June is Men’s Health Month, a reminder for men to do the things that they generally don’t do as well as women: getting screened for conditions that, detected early, are easily treated; seeking education about health issues, and supporting each other’s well-being.
If being happier with good health isn’t enough, then men should consider the extraordinarily high medical cost of poor health – especially during the retirement years, says insurance industry expert Chris Orestis.
Just one health incident can wipe out an individual’s savings, leaving little money for living expenses. That can mean a major loss of independence, from having to move in with a son or daughter or worse. Baby Boomers, who are retiring in droves, have about 8 percent less wealth than those 10 to 15 years older than them, partly because of the recent recession.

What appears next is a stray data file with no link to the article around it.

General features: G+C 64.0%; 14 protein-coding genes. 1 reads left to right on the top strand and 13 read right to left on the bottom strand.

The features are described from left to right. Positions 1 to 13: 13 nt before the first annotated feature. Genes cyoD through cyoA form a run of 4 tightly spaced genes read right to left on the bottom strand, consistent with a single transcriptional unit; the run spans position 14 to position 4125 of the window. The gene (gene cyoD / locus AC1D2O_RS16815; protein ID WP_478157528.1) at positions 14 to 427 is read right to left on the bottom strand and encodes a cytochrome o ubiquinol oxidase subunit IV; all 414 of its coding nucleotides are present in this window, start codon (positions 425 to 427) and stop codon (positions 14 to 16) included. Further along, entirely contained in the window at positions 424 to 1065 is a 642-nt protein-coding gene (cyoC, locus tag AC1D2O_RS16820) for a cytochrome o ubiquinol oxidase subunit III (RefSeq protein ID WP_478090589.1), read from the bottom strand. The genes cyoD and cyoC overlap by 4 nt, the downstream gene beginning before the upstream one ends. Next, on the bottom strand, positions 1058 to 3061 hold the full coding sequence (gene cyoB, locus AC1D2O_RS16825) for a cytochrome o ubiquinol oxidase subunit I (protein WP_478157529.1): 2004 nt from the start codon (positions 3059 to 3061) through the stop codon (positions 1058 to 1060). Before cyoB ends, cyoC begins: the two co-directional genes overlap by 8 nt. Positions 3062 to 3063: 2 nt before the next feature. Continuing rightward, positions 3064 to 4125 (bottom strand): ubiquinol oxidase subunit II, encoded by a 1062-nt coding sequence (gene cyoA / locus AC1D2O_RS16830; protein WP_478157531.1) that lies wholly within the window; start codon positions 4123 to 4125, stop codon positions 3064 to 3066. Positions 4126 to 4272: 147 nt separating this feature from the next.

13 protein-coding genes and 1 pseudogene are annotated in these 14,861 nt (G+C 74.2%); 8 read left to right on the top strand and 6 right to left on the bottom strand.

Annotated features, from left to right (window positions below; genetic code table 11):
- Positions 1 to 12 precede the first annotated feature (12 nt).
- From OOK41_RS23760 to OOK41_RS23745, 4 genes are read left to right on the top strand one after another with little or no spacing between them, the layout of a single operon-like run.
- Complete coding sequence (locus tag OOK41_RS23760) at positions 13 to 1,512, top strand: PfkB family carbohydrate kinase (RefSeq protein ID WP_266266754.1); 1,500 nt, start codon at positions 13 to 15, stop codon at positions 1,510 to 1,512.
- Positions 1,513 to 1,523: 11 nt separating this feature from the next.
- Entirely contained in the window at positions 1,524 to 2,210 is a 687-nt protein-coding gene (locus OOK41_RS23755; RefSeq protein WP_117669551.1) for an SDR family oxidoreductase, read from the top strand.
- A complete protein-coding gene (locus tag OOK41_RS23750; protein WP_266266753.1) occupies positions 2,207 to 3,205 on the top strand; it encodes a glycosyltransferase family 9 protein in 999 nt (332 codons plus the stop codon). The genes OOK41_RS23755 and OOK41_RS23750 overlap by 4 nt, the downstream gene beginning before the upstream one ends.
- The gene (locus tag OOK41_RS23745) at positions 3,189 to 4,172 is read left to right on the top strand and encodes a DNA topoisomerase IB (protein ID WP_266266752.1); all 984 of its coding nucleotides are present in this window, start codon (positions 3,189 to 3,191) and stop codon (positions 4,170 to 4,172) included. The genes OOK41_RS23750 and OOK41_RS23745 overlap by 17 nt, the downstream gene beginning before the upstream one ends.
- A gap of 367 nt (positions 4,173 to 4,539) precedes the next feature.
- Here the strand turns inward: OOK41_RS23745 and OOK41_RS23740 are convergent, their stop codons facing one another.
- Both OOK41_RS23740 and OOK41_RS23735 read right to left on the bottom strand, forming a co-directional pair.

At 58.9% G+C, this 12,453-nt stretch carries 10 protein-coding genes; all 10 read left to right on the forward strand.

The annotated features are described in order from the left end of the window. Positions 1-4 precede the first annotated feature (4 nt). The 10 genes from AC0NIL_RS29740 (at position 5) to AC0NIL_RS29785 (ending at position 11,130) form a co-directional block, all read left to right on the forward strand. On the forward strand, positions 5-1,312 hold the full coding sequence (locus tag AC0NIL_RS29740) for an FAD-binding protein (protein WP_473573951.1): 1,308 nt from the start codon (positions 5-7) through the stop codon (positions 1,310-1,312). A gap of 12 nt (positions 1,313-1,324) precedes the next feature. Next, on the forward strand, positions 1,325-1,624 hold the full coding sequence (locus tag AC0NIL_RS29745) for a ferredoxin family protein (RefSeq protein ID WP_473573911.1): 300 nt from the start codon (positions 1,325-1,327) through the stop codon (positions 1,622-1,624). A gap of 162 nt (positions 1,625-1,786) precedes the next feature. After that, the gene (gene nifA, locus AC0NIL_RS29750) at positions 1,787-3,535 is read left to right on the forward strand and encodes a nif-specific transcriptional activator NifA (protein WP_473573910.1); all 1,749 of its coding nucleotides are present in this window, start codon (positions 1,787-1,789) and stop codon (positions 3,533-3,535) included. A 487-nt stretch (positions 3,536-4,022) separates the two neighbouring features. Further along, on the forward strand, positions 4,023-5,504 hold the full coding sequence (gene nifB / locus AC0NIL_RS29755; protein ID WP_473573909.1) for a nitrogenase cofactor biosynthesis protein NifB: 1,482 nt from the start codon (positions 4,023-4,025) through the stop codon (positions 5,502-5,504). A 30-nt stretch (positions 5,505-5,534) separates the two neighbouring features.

In addition to taking care of their health, retired and soon-to-be-retired men can avoid flirting with poverty by exercising some financial options.